IEA: Oil production freezes while demand skyrockets


IEA: Oil production “freezes” while demand skyrockets

The International Energy Agency (IEA) believes that oil prices will remain volatile until relevant parties reach an agreement on increasing production.

The International Energy Agency (IEA) on July 13 said oil demand spiked in June. But the fact that the countries of the Organization of the Petroleum Exporting Countries and its partners (OPEC+) did not raise their output accordingly. causing oil prices to fluctuate strongly until the parties reach an agreement on increasing production.

At a meeting earlier this month, representatives of OPEC + countries were unable to reach agreement on a plan to relax production cuts, which were applied to prevent the decline in oil prices at the beginning of the outbreak. COVID-19 pandemic. However, demand increased sharply, with 3.2 million bpd in June according to the IAE’s assessment, which is one third higher than last year’s low.

The IEA sees demand likely to increase to 3.3 million bpd for the entire third quarter of this year. This consumption will double compared to the same period in 2019 after adjusting for seasonal data. The main reason comes from the fact that many countries have loosened restrictions and distanced from COVID-19, the vaccination strategy has made progress.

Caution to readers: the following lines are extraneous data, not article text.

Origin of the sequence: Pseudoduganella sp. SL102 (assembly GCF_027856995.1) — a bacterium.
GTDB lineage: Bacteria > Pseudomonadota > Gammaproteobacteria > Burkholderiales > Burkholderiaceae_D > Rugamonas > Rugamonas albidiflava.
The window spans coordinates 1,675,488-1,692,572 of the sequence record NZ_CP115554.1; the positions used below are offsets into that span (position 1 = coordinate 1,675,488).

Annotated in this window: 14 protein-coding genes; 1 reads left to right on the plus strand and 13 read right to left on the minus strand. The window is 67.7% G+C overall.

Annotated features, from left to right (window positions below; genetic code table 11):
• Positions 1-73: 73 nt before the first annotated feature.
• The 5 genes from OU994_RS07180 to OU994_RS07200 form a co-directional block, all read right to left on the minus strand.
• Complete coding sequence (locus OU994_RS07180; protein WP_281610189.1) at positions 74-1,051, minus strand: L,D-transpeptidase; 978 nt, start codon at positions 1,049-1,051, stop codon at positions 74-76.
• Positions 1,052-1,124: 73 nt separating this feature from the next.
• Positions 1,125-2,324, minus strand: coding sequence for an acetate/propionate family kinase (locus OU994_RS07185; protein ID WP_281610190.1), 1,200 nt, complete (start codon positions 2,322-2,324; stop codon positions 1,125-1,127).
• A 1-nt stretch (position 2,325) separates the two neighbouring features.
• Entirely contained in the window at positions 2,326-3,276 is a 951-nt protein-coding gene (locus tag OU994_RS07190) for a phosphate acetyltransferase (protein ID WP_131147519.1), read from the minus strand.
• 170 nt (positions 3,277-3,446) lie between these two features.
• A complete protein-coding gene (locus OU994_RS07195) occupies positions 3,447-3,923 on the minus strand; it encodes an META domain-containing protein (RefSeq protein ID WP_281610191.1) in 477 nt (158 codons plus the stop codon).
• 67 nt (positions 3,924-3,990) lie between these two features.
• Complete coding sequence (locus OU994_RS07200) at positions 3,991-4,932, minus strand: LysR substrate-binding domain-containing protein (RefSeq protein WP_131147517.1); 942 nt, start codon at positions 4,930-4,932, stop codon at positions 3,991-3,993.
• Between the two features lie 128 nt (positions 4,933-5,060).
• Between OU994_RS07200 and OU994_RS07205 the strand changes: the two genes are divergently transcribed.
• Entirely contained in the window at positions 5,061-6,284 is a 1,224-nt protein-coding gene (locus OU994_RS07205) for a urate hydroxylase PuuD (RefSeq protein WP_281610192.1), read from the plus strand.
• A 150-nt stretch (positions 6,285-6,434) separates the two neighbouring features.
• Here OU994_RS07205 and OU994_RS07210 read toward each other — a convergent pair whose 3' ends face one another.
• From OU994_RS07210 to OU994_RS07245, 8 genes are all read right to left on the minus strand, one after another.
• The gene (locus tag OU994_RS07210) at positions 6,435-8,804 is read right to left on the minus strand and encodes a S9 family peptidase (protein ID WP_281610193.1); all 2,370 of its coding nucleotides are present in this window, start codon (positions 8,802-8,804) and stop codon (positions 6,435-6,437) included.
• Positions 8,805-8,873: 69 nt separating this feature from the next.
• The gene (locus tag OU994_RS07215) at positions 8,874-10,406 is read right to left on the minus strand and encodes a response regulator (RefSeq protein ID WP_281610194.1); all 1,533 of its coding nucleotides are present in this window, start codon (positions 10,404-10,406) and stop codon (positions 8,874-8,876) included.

OPEC+ has repeatedly planned to gradually increase production, but the current standoff means that total output will freeze at current levels until the parties reach a final agreement.

“Oil prices reacted very quickly to the OPEC+ disagreement at last week’s meeting, leading to the risk of a supply deficit if there is no consensus to increase production,” the IEA’s latest monthly report said.

The majority of futures contracts are currently trading at $75 per barrel. Many analysts do not exclude oil prices will reach the threshold of $ 100 / barrel. But there is also another scenario: If OPEC+ reaches an agreement to increase production, member countries expand exports and seek to gain market share, which will most likely lead to a crash in oil prices.